By Rebekah Riess and Devon M. Sayers, CNN
Alabama Gov. Kay Ivey enacted a number of prison infrastructure bills on Friday that will use coronavirus relief funds to build new prisons in the state, calling it a “crucial moment for the trajectory of our state’s criminal justice system ”.
Ivey, a Republican, had called a special session of the Alabama legislature to discuss how to resolve what she called a decades-long problem with problems with prison infrastructure. The governor said Friday’s signing of the bill was the culmination of hard work and conversations between lawmakers on both sides of the aisle.
“I would like to personally thank the legislative leaders who stand behind me here, for a successful special session, and what we believe will bring untold benefits to all Alabamians in the days to come,” Ivey said.
Earlier this week, Ivey defended his proposal to use the state’s Covid-19 relief fund allocation to build prisons after receiving criticism from Democrats. The proposal called for using up to $ 400 million in federal Covid-19 relief money, up to $ 785 million in bonds and no more than $ 154 million from the general state fund to add prisons and renovating others.
The state legislature gave its final approval on Friday.
The federal bailout was enacted to help states fill budget holes in the wake of the Covid-19 pandemic, but the Biden administration has issued general guidelines on how the funds can be used, including compensation for lost revenue to protect “vital public services”. The administration also encouraged state and local governments to use part of the funds to combat the summer increase in violent crime.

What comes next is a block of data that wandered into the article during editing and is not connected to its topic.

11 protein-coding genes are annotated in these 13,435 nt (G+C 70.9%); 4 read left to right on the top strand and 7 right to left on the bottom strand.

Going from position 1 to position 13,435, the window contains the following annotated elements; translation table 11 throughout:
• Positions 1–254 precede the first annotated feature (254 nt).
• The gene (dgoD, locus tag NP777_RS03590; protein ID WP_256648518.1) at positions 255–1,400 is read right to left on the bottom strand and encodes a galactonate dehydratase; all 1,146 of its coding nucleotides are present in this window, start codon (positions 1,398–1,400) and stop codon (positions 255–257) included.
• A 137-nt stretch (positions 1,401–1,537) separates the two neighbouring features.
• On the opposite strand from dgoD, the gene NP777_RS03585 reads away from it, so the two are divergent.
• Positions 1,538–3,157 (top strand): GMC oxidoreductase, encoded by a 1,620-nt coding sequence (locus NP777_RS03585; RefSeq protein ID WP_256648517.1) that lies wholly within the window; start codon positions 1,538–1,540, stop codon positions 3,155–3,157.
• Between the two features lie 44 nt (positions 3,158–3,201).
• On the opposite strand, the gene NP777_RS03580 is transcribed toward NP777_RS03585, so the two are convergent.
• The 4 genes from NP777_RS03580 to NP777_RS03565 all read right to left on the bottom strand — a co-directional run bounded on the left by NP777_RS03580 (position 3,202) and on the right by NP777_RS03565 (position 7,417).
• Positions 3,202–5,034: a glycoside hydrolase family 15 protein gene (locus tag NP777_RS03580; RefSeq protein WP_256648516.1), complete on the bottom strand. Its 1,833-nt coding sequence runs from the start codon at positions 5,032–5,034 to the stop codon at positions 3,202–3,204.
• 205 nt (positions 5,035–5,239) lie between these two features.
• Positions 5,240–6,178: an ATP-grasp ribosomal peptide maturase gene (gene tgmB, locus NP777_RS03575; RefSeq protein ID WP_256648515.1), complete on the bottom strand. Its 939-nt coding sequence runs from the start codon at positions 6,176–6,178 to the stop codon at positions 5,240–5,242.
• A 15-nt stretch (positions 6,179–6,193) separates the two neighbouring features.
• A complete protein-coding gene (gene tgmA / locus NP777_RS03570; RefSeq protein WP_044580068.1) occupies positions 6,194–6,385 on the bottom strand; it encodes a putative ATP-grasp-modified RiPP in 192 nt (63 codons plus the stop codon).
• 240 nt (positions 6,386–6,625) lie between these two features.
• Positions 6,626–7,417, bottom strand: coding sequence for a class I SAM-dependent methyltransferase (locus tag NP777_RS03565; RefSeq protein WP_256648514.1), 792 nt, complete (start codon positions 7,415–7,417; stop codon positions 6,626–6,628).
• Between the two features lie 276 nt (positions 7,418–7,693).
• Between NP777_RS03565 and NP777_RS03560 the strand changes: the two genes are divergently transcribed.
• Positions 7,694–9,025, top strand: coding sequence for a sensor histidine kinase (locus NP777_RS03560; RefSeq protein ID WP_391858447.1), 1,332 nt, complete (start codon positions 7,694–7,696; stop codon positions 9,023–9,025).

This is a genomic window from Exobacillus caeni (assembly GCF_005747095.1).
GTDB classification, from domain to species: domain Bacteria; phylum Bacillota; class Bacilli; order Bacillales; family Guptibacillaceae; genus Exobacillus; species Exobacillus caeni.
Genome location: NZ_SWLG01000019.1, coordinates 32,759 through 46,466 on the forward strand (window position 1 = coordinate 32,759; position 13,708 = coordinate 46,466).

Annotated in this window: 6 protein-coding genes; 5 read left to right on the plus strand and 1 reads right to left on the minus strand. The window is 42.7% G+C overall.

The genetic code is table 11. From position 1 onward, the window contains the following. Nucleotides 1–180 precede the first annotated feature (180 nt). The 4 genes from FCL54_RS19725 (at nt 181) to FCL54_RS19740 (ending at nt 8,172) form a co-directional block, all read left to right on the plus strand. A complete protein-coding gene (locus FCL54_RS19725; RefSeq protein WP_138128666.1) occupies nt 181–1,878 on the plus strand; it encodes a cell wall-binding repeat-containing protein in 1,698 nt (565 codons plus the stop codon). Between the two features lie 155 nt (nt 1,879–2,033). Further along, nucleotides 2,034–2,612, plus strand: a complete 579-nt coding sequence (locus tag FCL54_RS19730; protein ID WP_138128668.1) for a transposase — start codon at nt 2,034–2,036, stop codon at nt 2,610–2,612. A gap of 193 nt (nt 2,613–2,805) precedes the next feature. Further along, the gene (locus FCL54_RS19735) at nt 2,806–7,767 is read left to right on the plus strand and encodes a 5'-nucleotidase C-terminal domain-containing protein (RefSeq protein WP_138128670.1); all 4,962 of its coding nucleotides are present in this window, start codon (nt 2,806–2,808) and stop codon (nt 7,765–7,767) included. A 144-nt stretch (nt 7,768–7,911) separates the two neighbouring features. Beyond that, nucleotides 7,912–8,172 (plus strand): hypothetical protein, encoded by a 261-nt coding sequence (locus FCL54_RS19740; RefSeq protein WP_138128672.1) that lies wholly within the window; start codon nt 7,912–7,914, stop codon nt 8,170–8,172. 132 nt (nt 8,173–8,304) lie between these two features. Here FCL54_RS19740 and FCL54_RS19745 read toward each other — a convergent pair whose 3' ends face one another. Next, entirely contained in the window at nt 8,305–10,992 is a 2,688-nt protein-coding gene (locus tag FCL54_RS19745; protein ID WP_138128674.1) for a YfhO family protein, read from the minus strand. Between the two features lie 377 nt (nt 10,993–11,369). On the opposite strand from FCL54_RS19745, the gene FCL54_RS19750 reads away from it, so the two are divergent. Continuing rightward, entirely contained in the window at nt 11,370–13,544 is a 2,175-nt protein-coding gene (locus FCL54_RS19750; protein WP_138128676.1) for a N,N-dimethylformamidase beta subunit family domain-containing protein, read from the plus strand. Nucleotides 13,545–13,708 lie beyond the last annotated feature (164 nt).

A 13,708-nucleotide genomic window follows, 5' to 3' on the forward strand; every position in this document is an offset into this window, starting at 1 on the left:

Using federal money in prisons would help all Alabamians, according to Ivey, who pitched the idea as easing the burden on taxpayers during prison construction.
“The Democrat-controlled federal government has never had a problem spending billions of dollars on their favorite ideological projects,” Ivey said. said in a statement on Twitter on Tuesday, calling the state’s prison infrastructure “broken”. “The point is, the American Rescue Plan Act allows these funds to be used for lost income and sending a letter in the last hour will not change the way the law is drafted. These prisons need to be built, and we have devised a budget-conservative plan that will cost the Alabamians as little money as possible to get the solution required. “
Ivey was responding to a letter from House Judicial Speaker Jerry Nadler to Treasury Secretary Janet Yellen, asking her on Monday to “take all appropriate steps to prevent the misuse” of funds by Alabama and others States.
“Directing funding to protect our citizens from a pandemic to fuel mass incarceration is in direct violation of the objectives of ARP legislation and will particularly harm communities of color that are already disproportionately affected by over-incarceration. and this public health crisis. Wrote the New York Democrat. “It should not be used to aggravate our national problem of over-incarceration.”
The Treasury Department did not respond to a request for comment on Ivey’s statements.
Pastor Robert White, who heads the Legal Advocacy Group, which advocates for the rights of detainees, previously told CNN that “we could use this money for mental health, on our sewage system. Covid is still ongoing; we should be using that money for our health care system.
“We’re not saying that prisons don’t need to be built. We say this money has to go to mental health, to education, not to a plantation in the middle of nowhere. The problem does not change. The killings don’t stop, ”he continued.
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Rachel Janfaza of CNN contributed to this report.